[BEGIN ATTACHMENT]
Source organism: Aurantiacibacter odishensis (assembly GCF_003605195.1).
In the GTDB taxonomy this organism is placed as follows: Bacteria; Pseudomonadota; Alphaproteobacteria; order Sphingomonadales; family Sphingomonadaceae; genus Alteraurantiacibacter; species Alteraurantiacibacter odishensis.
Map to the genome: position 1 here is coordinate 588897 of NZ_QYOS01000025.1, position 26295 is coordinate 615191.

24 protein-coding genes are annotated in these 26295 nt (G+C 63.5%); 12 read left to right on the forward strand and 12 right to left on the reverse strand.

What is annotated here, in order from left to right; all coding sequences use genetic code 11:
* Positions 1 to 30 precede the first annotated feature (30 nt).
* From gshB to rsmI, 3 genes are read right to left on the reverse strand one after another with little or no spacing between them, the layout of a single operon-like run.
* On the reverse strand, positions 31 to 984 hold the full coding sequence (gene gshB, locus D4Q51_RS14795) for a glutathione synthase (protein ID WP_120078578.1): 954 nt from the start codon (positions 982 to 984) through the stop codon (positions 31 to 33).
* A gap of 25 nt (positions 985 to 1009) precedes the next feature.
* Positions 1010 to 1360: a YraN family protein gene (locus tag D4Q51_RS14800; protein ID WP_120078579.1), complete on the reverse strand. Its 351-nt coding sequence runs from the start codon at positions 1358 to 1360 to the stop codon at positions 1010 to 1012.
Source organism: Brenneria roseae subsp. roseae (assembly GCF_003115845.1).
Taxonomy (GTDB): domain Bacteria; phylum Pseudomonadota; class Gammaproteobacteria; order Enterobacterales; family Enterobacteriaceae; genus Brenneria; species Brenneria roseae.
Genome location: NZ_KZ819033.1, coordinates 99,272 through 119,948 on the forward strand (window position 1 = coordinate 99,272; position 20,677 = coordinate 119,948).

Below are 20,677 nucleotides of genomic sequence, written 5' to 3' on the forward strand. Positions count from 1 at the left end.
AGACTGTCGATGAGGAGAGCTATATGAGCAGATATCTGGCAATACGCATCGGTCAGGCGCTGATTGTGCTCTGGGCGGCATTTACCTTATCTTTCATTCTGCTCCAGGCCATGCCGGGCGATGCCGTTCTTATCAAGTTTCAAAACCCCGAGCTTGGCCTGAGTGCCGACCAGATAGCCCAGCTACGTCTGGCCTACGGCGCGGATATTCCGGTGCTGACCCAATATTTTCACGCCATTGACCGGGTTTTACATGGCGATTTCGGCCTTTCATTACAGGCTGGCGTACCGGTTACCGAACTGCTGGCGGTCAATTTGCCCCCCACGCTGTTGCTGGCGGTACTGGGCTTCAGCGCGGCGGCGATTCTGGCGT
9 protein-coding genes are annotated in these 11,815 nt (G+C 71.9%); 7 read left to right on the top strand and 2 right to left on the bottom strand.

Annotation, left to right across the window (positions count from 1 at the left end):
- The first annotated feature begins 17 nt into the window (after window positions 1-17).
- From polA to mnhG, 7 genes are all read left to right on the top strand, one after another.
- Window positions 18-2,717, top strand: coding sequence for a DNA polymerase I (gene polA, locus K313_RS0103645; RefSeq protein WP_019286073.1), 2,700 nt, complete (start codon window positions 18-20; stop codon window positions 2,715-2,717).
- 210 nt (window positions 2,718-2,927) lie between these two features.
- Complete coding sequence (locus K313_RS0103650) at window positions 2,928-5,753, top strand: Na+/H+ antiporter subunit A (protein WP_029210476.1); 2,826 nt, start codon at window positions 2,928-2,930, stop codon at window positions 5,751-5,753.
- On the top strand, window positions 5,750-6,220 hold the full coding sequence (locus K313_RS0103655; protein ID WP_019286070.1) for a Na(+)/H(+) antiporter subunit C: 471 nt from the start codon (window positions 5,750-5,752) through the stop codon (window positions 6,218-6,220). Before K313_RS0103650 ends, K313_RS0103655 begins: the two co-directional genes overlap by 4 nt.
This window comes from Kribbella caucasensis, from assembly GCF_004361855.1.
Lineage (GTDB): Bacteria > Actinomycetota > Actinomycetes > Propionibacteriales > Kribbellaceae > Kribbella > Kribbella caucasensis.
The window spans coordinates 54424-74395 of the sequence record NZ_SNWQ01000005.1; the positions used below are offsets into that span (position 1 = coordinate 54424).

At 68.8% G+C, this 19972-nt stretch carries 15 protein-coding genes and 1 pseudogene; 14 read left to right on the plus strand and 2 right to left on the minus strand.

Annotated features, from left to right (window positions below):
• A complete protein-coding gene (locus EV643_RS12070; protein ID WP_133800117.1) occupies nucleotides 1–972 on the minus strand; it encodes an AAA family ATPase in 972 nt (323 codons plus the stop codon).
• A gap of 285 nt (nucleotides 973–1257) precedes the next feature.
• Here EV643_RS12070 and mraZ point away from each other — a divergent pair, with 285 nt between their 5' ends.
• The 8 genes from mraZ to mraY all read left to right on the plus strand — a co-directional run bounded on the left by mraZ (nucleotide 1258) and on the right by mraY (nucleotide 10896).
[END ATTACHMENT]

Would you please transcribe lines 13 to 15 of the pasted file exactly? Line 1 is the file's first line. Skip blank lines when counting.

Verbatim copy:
Genome location: NZ_KZ819033.1, coordinates 99,272 through 119,948 on the forward strand (window position 1 = coordinate 99,272; position 20,677 = coordinate 119,948).

Below are 20,677 nucleotides of genomic sequence, written 5' to 3' on the forward strand. Positions count from 1 at the left end.
AGACTGTCGATGAGGAGAGCTATATGAGCAGATATCTGGCAATACGCATCGGTCAGGCGCTGATTGTGCTCTGGGCGGCATTTACCTTATCTTTCATTCTGCTCCAGGCCATGCCGGGCGATGCCGTTCTTATCAAGTTTCAAAACCCCGAGCTTGGCCTGAGTGCCGACCAGATAGCCCAGCTACGTCTGGCCTACGGCGCGGATATTCCGGTGCTGACCCAATATTTTCACGCCATTGACCGGGTTTTACATGGCGATTTCGGCCTTTCATTACAGGCTGGCGTACCGGTTACCGAACTGCTGGCGGTCAATTTGCCCCCCACGCTGTTGCTGGCGGTACTGGGCTTCAGCGCGGCGGCGATTCTGGCGT